Pedicabs (London) Bill: Second Reading House of Commons, 19 November 2021

Currently, pedicabs are exempt from the regulations which cover taxis and private hire vehicles. They do not need a licence to operate, are able to set their own prices and are not subject to checks on the safety and ability of their drivers, or the road worthiness of their vehicles


Key messages

  • The LGA welcomes this Bill, which will regulate pedicabs and improve the safety of passengers. We understand that this Bill also has the support of many councils in London.
  • Currently, pedicabs are exempt from the regulations which cover taxis and private hire vehicles. They do not need a licence to operate, are able to set their own prices and are not subject to checks on the safety and ability of their drivers, or the road worthiness of their vehicles. Councils have been made aware of various issues involving pedicabs, including unsafe driving, noise nuisance and pavement parking.
  • Councils play an important role, alongside police and other partners, in protecting their communities and ensuring that they are safe places to live. Licensing is an important tool to ensure anyone using a vehicle offering private transport services is kept safe. We believe that any vehicle, of any form or size including pedicabs, which operates by providing private transport services for the public, should require a licence and fall within the taxi/PHV regulatory framework in some capacity.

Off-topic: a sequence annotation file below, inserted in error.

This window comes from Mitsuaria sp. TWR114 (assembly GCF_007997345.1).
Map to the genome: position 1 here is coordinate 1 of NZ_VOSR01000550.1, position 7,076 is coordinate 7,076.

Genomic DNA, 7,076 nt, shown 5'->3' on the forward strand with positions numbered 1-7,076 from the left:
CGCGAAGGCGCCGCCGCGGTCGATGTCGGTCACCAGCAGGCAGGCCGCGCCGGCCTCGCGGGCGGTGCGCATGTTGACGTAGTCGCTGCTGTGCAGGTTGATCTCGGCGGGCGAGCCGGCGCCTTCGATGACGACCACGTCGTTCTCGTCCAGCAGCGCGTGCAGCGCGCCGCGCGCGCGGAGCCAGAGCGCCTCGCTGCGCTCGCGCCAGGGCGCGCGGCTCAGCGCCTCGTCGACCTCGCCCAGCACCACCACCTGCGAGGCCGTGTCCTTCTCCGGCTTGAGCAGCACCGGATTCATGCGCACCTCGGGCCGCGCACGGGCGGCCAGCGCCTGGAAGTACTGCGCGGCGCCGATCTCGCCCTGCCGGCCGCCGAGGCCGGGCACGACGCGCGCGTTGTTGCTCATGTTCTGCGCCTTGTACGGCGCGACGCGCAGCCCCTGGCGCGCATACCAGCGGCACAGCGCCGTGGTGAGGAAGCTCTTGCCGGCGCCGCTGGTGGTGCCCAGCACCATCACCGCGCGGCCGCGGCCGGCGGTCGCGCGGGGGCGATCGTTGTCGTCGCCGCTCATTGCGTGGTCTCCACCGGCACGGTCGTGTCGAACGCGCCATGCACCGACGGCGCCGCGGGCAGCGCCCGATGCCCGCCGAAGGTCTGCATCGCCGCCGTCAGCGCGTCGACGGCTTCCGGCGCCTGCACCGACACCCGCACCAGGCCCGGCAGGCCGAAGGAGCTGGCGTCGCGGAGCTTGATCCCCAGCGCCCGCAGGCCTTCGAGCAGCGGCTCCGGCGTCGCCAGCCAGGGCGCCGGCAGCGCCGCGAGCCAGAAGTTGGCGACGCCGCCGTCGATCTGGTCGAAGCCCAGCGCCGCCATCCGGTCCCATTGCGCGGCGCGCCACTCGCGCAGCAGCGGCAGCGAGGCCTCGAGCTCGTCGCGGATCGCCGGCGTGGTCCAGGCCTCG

• We would urge Transport for London, as the named licensing authority in the Bill, to consult with the relevant London boroughs to ensure that the work already being done by councils to tackle pedicab-related anti-social behaviour and safety concerns is taken into consideration when deciding the regulatory framework.
  • It is also crucial that this new licensing framework is in line with the Department for Transport’s taxi and private hire vehicle statutory standards, which seek to ensure that licensing authorities have robust safeguarding processes in place to protect vulnerable passengers.